^{2}created by the large difference in the potential of the high-voltage and grounded electrodes. However, the forces were less than 15 µN even at x = −1 mm in the simulation result, which indicates the influence of the discharge at these locations in the experiment. In the region of x < −1.5 mm, comparison is impossible because the forces do not exceed the static friction force and they could not be estimated in the experiment. In the region of x > 0 mm, both the forces in the experiment and the simulation coincide well, except at several locations at x = 1 mm where discharge might occur.

## 4. Conclusions

- (a)
- Applying a high voltage between two perpendicularly facing electrodes creates forces toward the cross point. A comparison with the numerical simulation indicated that dielectrophoretic forces were dominant among the forces observed in the experiment at locations sufficiently remote from the cross point.
- (b)
- Large forces are generated near the electrodes to which high voltages were applied. These forces could be attributed to the Coulombic force that works between the charges created by the dielectric barrier discharge.
- (c)
- The glass sphere is successfully transferred from one holding point to an adjacent point.
- (d)
- Two cases, one of which the electrode of the initial holding point was grounded and in the other of which that electrode was floated, were compared. For grounding, large forces are generated immediately before the destination point. This was caused by the large field gradient between the two electrodes. For floating, forces toward the destination were created more uniformly between the initial and destination points. In the latter case, the glass sphere was transferred faster and more smoothly. Therefore, the floating condition was a better manipulation device.
- (e)
- There are at least two problems to be solved in the future work: The manipulation of multiple objects with diverse sizes and shapes, and the development of the countermeasures against the discharge that disturbs transportation by dielectrophoretic force.

## Author Contributions

## Funding

## Data Availability Statement

## Acknowledgments

## Conflicts of Interest

## References

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**Figure 2.**Manipulation device tested: (

**a**) Top and side views of a set of electrode plates of single-cross-point type; (

**b**) Top view of an electrode plate of dual-cross-point type.

**Figure 5.**Calculation region (dimensions are all in mm): (

**a**) Top and side views of the region for single-cross-point type; (

**b**) Top view of the region for dual-cross-point type.

**Figure 8.**Comparison between the experimental and the numerical simulation on electrostatic forces exerted on the glass sphere: (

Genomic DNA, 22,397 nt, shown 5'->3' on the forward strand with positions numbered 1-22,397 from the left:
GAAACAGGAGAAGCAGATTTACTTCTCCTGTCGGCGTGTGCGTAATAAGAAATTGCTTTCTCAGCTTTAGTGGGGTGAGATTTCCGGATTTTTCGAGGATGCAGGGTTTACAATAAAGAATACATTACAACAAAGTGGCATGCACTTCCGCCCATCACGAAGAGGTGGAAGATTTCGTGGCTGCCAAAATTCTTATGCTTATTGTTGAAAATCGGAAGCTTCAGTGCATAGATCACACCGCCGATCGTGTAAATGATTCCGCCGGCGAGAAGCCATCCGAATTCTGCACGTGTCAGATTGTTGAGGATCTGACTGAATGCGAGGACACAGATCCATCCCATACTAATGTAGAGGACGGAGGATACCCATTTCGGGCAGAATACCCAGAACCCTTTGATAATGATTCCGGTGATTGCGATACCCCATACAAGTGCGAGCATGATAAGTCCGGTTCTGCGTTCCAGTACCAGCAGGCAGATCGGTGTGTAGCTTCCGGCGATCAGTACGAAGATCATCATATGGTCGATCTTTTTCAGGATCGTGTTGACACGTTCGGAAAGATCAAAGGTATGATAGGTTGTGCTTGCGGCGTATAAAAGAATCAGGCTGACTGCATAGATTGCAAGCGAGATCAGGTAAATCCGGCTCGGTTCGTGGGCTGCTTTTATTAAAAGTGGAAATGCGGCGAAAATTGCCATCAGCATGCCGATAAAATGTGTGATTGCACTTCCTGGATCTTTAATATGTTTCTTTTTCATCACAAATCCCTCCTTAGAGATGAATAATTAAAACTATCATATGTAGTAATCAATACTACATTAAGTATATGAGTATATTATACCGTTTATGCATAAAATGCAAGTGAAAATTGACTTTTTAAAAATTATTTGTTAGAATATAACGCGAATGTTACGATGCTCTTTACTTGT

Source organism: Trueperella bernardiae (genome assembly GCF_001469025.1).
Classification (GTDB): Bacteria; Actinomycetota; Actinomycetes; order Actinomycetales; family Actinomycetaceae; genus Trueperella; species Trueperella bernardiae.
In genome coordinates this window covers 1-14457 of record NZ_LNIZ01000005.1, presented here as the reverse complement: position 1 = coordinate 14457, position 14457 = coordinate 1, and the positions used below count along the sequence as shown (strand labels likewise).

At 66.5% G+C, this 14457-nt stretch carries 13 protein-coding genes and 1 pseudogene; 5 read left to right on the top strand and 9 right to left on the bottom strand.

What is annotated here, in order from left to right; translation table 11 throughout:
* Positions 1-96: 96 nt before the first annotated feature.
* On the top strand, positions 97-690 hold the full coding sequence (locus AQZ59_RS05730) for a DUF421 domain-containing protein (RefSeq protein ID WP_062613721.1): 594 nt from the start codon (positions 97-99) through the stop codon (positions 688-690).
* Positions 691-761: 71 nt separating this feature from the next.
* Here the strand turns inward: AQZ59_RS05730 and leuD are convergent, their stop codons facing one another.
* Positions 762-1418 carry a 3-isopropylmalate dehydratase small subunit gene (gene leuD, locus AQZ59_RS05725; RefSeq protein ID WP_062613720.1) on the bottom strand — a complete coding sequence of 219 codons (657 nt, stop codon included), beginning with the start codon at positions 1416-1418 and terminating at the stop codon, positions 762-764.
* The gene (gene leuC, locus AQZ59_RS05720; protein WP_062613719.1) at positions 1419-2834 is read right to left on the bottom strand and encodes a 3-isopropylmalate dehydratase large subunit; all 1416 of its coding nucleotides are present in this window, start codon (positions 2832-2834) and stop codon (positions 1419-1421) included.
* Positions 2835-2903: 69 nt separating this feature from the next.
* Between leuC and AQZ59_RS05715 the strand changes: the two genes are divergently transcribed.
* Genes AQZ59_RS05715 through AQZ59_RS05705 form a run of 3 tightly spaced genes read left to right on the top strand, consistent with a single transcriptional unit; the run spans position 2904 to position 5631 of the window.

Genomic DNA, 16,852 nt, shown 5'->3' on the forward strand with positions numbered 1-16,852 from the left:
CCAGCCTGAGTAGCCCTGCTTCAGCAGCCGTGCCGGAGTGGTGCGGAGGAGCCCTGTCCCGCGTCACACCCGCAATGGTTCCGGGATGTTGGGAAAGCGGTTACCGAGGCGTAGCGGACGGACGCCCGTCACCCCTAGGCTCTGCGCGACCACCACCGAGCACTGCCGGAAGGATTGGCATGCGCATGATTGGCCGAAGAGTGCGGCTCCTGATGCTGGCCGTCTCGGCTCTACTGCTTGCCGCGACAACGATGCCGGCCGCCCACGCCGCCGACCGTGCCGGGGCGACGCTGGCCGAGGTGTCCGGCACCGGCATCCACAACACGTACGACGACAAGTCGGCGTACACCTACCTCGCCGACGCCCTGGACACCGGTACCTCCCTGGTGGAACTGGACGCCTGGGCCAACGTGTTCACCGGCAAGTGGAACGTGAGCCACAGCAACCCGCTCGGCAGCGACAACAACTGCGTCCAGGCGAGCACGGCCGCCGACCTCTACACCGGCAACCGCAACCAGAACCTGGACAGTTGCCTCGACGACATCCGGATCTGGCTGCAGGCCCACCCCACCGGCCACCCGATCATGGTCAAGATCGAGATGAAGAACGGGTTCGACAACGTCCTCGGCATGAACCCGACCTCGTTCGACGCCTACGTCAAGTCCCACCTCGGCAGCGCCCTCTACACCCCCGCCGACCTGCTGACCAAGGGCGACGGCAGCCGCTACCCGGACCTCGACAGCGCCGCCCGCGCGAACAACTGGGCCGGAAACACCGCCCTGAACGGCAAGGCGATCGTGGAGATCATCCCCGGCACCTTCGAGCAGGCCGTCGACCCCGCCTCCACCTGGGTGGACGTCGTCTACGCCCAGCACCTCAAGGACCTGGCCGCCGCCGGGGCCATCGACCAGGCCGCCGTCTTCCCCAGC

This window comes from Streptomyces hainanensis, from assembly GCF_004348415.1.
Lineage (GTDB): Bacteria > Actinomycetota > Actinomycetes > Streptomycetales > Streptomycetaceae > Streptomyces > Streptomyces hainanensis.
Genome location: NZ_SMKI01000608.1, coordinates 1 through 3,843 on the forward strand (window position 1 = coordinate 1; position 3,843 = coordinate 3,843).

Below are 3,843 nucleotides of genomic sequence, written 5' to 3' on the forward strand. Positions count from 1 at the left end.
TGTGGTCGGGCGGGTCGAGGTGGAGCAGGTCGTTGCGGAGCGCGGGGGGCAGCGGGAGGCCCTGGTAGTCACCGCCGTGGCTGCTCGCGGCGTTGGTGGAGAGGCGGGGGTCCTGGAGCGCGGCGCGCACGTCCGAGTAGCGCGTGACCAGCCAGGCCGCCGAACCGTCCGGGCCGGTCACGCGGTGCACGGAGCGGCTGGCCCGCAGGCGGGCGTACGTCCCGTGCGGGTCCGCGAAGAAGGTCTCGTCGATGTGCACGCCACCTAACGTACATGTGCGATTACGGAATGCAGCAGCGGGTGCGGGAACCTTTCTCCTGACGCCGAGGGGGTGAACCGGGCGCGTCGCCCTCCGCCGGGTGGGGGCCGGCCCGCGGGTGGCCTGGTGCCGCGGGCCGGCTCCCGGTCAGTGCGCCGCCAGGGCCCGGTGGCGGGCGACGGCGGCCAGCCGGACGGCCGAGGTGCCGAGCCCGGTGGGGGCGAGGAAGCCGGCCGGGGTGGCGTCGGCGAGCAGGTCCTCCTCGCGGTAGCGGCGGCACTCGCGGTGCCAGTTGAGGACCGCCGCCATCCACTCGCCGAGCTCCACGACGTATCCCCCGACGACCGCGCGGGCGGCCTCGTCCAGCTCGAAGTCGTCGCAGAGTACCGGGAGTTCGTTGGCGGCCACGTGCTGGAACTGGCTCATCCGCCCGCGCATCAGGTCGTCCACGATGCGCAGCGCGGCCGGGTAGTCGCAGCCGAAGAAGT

**a**) Experimental (four times magnified version of Figure 6 with arrows at x = ±1 mm hidden); (

**b**) Simulation.

**Figure 9.**Comparison between the experimental and the numerical simulation on x-component of the electrostatic forces: (

**a**) Experimental (four times magnified version of Figure 7); (

**b**) Simulation.

**Figure 10.**Magnitude of the electric field on the glass sphere: (

**a**) Definition of the position where electric field strengths are indicated; (

**b**) The magnitude of electric field on the sphere when the sphere center is at x = 1 mm and y = 0–3 mm.

**Figure 12.**Transfer from an initial holding point to the adjacent cross point (the upper electrode of the initial point is grounded).

**Figure 13.**Transfer from an initial holding point to the adjacent cross point (the upper electrode of the initial point is floating).

**Figure 14.**Comparison of experimentally obtained electrostatic forces between the cases where the upper electrode of the initial point is grounded and floating: (

**a**) The case of grounded; (

**b**) The case of floating.

**Figure 15.**Comparison of electrostatic forces between the experimental and the simulation for the cases where the upper electrode of the initial point is grounded: (

**a**) Experimental (four times magnified version of Figure 14a with arrows at x = −1 mm hidden); (

**b**) Simulation.

**Figure 16.**Comparison of electrostatic forces between the experimental and the simulation for the cases where the upper electrode of the initial point is floating: (

**a**) Experiment (four times magnified version of Figure 14b with arrows at x = −1 mm hidden); (

**b**) Simulation.

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**MDPI and ACS Style**

Shirota, I.; Yoshida, K.
Foundation of the Manipulation Technology for Tiny Objects Based on the Control of the Heterogeneity of Electric Fields. *Energies* **2022**, *15*, 4513.
https://doi.org/10.3390/en15134513

**AMA Style**

Shirota I, Yoshida K.
Foundation of the Manipulation Technology for Tiny Objects Based on the Control of the Heterogeneity of Electric Fields. *Energies*. 2022; 15(13):4513.
https://doi.org/10.3390/en15134513

**Chicago/Turabian Style**

Shirota, Isao, and Keiichiro Yoshida.
2022. "Foundation of the Manipulation Technology for Tiny Objects Based on the Control of the Heterogeneity of Electric Fields" *Energies* 15, no. 13: 4513.
https://doi.org/10.3390/en15134513